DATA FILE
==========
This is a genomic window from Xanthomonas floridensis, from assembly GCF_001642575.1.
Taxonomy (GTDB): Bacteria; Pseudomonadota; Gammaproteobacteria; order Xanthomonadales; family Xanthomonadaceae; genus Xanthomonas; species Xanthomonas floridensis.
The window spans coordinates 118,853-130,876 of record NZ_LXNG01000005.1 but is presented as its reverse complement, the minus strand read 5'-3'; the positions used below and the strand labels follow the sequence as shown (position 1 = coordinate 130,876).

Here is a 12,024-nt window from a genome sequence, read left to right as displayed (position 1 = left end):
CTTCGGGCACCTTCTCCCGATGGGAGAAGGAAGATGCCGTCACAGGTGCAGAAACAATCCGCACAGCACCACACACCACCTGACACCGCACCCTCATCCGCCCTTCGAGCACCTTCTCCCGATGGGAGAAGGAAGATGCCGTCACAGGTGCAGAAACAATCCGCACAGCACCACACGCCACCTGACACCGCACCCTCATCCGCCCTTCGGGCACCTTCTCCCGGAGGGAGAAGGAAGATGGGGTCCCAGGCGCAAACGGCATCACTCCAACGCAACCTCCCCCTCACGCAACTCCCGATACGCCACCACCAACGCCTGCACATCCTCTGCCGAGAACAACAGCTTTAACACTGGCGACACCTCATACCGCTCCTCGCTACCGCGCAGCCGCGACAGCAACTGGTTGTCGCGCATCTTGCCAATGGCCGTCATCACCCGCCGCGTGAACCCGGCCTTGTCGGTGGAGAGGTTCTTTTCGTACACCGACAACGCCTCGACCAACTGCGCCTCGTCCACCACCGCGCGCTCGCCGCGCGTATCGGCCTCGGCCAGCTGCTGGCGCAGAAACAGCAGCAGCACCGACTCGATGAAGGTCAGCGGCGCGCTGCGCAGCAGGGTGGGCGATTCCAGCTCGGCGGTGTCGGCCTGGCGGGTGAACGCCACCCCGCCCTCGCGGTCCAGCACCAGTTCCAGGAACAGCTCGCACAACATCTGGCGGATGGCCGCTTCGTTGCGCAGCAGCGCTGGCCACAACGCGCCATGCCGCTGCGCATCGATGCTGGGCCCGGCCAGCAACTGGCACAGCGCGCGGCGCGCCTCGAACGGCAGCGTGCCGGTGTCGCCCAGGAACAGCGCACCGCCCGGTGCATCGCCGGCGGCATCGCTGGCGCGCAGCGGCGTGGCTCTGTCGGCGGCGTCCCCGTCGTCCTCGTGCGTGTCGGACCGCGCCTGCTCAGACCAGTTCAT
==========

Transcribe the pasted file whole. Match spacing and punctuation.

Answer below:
This is a genomic window from Xanthomonas floridensis, from assembly GCF_001642575.1.
Taxonomy (GTDB): Bacteria; Pseudomonadota; Gammaproteobacteria; order Xanthomonadales; family Xanthomonadaceae; genus Xanthomonas; species Xanthomonas floridensis.
The window spans coordinates 118,853-130,876 of record NZ_LXNG01000005.1 but is presented as its reverse complement, the minus strand read 5'-3'; the positions used below and the strand labels follow the sequence as shown (position 1 = coordinate 130,876).

Here is a 12,024-nt window from a genome sequence, read left to right as displayed (position 1 = left end):
CTTCGGGCACCTTCTCCCGATGGGAGAAGGAAGATGCCGTCACAGGTGCAGAAACAATCCGCACAGCACCACACACCACCTGACACCGCACCCTCATCCGCCCTTCGAGCACCTTCTCCCGATGGGAGAAGGAAGATGCCGTCACAGGTGCAGAAACAATCCGCACAGCACCACACGCCACCTGACACCGCACCCTCATCCGCCCTTCGGGCACCTTCTCCCGGAGGGAGAAGGAAGATGGGGTCCCAGGCGCAAACGGCATCACTCCAACGCAACCTCCCCCTCACGCAACTCCCGATACGCCACCACCAACGCCTGCACATCCTCTGCCGAGAACAACAGCTTTAACACTGGCGACACCTCATACCGCTCCTCGCTACCGCGCAGCCGCGACAGCAACTGGTTGTCGCGCATCTTGCCAATGGCCGTCATCACCCGCCGCGTGAACCCGGCCTTGTCGGTGGAGAGGTTCTTTTCGTACACCGACAACGCCTCGACCAACTGCGCCTCGTCCACCACCGCGCGCTCGCCGCGCGTATCGGCCTCGGCCAGCTGCTGGCGCAGAAACAGCAGCAGCACCGACTCGATGAAGGTCAGCGGCGCGCTGCGCAGCAGGGTGGGCGATTCCAGCTCGGCGGTGTCGGCCTGGCGGGTGAACGCCACCCCGCCCTCGCGGTCCAGCACCAGTTCCAGGAACAGCTCGCACAACATCTGGCGGATGGCCGCTTCGTTGCGCAGCAGCGCTGGCCACAACGCGCCATGCCGCTGCGCATCGATGCTGGGCCCGGCCAGCAACTGGCACAGCGCGCGGCGCGCCTCGAACGGCAGCGTGCCGGTGTCGCCCAGGAACAGCGCACCGCCCGGTGCATCGCCGGCGGCATCGCTGGCGCGCAGCGGCGTGGCTCTGTCGGCGGCGTCCCCGTCGTCCTCGTGCGTGTCGGACCGCGCCTGCTCAGACCAGTTCAT